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Existential Graphs of Charles s Peirce (Approaches to Semiotics Volume 27) Hardcover – January 1, 1973

ISBN-13: 978-9027925237 ISBN-10: 9027925232

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Product Details

  • Series: Approaches to Semiotics Volume 27
  • Hardcover: 168 pages
  • Publisher: Mouton De Gruyter (January 1, 1973)
  • Language: English
  • ISBN-10: 9027925232
  • ISBN-13: 978-9027925237
  • Product Dimensions: 9.3 x 6.4 x 0.8 inches
  • Shipping Weight: 1.1 pounds
  • Average Customer Review: 3.0 out of 5 stars  See all reviews (2 customer reviews)
  • Amazon Best Sellers Rank: #4,222,719 in Books (See Top 100 in Books)

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Format: Hardcover
Peirce fused semantic and mathematical reasoning, and made breakthroughs in logic, algebra, and scientific method. It's sad the bulk of his work remains unpublished; also, that much has to be gleaned from secondary literature. It would be sad if the other review on this page expressed Peirce's current appreciation. It seems oblivious to Peirce's life and production. For example, Peirce wrote on the back of his pages because poverty limited his paper supply. His graphs simplified algebraic logic, which has no lock on symbolic perspicacity: Whitehead and Russell's axioms spread across pages of reference and notations, in proofs that that Peirce had accomplished in a single graph.
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2 of 9 people found the following review helpful By wiredweird HALL OF FAMETOP 500 REVIEWER on October 10, 2004
Format: Hardcover
Charles S. Peirce was a mathematical logician, reasonably well-known around the start of the twentieth century. He is not often remembered now, at least not in my circles. This book does much to explain why.

Peirce set about creating a visual notation for formal logic. The basic idea sounds familiar to anyone who's seen Venn diagrams. (They came from Euler, actually, as did incredible numbers of other things. The term 'Venn diagram' follows the informal convention of naming the thing for the first researcher after Euler to work on it.) Peirce went the extra steps, beyond AND and NOT to existential and universal quantification.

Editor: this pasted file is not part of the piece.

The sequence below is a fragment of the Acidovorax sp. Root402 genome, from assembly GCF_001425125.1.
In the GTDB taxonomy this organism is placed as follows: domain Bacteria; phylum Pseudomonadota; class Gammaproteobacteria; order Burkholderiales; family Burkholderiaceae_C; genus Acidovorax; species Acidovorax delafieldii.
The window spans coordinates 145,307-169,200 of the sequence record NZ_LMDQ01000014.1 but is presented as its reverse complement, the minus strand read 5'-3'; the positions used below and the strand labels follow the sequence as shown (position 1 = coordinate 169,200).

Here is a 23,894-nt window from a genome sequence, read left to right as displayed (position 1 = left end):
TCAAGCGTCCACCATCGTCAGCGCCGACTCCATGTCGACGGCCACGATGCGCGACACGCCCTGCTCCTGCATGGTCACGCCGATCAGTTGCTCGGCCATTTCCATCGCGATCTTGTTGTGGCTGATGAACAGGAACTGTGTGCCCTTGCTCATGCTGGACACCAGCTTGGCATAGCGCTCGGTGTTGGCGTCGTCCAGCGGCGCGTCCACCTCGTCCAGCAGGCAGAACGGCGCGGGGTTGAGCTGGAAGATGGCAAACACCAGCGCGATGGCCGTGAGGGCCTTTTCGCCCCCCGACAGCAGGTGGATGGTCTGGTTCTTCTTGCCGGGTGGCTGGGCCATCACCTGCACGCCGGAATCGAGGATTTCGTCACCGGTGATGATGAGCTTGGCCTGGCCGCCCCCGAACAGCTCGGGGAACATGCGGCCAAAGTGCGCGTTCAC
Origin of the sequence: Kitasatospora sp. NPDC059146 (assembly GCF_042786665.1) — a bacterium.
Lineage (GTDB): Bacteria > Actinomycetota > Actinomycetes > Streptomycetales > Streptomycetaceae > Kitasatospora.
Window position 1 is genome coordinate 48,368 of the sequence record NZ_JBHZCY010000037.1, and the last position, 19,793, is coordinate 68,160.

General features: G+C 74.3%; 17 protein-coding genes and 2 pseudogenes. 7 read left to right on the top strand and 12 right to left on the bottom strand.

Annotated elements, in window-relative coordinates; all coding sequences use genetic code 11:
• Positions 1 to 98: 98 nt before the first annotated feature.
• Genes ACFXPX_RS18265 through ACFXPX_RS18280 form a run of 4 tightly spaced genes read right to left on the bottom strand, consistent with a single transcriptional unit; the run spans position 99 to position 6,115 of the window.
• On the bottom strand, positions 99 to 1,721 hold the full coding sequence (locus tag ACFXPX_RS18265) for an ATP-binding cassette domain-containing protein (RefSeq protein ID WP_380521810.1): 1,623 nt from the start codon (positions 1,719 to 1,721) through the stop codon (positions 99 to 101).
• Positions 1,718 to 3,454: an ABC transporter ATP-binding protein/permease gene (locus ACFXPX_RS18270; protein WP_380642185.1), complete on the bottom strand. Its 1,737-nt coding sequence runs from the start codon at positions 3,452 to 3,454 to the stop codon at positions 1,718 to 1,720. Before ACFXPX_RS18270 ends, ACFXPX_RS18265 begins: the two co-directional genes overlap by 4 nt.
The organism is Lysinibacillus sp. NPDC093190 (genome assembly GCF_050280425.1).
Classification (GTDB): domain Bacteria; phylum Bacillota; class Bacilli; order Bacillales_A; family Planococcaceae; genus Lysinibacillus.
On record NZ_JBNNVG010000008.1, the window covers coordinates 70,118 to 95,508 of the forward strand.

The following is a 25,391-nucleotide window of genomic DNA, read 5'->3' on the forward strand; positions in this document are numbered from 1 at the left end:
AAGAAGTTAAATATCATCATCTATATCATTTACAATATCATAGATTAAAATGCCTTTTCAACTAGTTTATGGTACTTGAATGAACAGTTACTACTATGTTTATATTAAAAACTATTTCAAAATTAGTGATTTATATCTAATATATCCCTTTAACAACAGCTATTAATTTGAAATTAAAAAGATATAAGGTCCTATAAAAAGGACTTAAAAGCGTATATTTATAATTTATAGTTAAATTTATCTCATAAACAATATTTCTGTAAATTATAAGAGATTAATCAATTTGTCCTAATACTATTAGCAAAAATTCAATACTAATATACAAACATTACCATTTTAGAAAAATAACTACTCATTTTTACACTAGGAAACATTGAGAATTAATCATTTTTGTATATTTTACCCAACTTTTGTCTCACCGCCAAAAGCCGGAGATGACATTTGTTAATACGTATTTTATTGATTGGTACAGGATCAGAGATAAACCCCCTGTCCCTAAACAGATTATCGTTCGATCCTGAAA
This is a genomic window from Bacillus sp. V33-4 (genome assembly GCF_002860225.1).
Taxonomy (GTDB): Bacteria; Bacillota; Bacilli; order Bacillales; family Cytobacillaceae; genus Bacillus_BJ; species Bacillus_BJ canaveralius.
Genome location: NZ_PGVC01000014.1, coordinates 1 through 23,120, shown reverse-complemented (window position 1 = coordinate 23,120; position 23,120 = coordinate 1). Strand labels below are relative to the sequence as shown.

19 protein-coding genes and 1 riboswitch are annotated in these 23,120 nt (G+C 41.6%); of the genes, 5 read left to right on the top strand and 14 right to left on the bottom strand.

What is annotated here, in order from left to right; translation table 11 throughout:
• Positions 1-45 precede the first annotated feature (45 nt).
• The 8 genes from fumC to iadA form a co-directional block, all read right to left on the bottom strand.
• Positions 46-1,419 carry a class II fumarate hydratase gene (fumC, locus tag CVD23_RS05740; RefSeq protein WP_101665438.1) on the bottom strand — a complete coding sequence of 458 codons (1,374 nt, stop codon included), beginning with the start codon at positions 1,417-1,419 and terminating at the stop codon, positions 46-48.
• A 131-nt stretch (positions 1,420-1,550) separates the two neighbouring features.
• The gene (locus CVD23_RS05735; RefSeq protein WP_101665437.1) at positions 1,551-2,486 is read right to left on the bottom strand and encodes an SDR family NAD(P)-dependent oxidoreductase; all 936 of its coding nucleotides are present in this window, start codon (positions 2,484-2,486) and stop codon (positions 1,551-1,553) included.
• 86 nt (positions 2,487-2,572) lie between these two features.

Although his graphical notations - several of them, and contradictory - are of historical interest, I really see no advantage over standard textual notation. The marks lack clear distinctions of order, in the sense that "for all X there exists Y where Z is true" differs from "there exists Y such that for all X, Z is true." The diagrams uses lines, sometimes sprawling and forking across the page, where a simple variable symbol would have sufficed. In fact, a set of letter variables seem clearer in that each has visually distinct shape, unlike the lines. (Lines of different weight and style were already reserved for other purposes.) Worse, the notations were especially ungainly in the day when they were scribbled by hand into a type-set page. Peirce's latest generation of diagrams included colors, metal tones, and more, for expressing possibilities and features of modal logics - decidedly inconvenient, in an age that lacked markers and convenient color printing. He even used the reverse of the sheet on which the graphs were drawn!

Anyone devoted to visual representation of formal concepts should be aware of Peirce's work, if only because bad examples can be so instructive. I have to admit, however, that the peculiar notation of 'existential graphs' has little practical purpose.

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